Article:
News

Once Upon a Time in Fife film project digs into mining past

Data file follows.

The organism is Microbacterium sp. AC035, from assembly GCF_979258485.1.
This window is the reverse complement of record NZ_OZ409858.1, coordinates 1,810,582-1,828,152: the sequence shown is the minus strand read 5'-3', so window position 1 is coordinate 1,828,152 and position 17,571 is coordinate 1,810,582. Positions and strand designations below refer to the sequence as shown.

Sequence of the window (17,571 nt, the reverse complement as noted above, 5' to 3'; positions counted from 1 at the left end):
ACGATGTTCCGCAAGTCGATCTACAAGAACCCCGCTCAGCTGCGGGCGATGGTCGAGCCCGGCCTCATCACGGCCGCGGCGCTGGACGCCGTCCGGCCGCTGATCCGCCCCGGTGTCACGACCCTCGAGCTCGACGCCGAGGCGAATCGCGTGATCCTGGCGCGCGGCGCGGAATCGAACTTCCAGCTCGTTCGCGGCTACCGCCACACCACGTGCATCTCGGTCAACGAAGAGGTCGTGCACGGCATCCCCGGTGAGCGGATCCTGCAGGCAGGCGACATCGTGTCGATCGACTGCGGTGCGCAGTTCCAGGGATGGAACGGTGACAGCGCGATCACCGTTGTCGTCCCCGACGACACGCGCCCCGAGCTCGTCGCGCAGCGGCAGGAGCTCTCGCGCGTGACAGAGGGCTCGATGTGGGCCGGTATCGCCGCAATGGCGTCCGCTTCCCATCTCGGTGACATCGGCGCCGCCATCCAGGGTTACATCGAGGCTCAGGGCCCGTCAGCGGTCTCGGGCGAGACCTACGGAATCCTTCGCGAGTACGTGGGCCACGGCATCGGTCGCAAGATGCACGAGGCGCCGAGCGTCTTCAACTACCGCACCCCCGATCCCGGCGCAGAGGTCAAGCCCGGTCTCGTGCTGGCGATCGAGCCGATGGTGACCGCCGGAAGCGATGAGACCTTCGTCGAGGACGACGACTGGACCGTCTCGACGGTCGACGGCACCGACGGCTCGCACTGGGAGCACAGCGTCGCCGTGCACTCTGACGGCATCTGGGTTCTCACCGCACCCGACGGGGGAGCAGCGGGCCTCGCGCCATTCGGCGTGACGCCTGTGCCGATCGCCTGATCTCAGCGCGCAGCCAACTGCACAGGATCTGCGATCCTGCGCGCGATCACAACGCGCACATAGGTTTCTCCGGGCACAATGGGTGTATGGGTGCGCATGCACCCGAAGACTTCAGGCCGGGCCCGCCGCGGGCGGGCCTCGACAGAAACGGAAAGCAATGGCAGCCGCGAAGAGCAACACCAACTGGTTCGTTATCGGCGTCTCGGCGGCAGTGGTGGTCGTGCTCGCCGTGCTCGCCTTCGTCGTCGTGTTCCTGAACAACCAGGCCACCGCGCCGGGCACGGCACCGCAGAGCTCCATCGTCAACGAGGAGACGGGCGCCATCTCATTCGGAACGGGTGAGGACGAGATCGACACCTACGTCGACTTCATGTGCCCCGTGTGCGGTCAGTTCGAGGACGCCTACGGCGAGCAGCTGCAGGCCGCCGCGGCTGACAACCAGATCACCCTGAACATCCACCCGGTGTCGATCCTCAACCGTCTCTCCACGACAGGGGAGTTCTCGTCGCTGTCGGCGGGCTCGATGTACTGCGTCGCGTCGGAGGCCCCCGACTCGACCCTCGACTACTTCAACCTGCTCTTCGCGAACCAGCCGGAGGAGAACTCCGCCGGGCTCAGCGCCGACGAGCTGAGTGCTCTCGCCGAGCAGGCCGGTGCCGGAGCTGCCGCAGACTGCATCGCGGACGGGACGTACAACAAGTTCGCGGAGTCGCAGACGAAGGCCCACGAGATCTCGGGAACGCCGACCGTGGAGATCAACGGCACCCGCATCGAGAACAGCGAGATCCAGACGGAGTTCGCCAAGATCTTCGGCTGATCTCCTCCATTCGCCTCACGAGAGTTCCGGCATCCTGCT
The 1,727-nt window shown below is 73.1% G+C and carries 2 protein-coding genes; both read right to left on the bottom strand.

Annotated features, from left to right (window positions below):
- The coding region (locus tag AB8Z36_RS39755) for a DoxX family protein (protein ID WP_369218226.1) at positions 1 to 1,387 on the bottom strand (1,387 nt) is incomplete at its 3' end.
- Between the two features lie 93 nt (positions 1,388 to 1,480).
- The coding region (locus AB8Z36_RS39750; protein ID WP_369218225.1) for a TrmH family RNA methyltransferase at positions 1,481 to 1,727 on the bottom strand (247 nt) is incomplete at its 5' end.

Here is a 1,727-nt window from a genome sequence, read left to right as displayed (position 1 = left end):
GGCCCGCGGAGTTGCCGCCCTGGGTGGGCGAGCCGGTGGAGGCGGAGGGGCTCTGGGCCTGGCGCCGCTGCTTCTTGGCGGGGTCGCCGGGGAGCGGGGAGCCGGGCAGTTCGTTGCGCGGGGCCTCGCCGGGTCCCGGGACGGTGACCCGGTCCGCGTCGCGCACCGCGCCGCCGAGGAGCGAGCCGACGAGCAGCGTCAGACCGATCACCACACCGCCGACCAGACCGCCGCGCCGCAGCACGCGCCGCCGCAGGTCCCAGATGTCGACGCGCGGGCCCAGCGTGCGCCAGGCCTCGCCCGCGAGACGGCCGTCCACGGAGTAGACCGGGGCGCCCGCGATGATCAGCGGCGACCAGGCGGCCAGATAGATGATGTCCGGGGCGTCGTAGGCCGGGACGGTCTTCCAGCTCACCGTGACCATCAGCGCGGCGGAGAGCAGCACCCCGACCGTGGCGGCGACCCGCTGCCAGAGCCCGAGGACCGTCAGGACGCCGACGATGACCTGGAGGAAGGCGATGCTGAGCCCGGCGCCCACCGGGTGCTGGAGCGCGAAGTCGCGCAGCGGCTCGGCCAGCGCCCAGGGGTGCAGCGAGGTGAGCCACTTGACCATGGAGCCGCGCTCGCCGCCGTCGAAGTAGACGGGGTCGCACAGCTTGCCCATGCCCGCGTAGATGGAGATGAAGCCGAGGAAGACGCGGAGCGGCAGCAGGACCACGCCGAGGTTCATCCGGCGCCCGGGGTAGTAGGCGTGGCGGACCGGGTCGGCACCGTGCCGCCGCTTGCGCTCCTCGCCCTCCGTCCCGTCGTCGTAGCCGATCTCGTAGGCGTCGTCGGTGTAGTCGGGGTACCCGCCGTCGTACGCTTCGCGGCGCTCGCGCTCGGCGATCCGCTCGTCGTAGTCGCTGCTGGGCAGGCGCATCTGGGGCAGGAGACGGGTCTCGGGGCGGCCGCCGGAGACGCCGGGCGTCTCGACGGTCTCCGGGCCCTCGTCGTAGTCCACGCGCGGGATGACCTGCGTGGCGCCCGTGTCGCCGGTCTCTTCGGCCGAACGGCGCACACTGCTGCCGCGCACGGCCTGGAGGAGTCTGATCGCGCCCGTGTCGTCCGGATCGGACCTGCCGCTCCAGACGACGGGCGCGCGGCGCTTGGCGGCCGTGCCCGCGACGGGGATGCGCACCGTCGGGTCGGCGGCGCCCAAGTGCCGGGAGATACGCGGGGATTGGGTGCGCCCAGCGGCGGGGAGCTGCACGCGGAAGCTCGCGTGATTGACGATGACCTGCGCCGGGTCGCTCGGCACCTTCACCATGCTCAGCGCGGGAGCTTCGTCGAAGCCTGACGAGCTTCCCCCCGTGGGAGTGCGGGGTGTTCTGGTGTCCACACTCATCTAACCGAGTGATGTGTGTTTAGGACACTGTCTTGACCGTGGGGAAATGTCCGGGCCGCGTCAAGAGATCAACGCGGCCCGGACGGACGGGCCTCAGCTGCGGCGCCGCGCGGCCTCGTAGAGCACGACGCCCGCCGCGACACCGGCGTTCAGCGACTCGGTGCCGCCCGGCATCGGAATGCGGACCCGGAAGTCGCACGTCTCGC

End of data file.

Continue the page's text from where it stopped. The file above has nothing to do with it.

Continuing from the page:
January 15 2011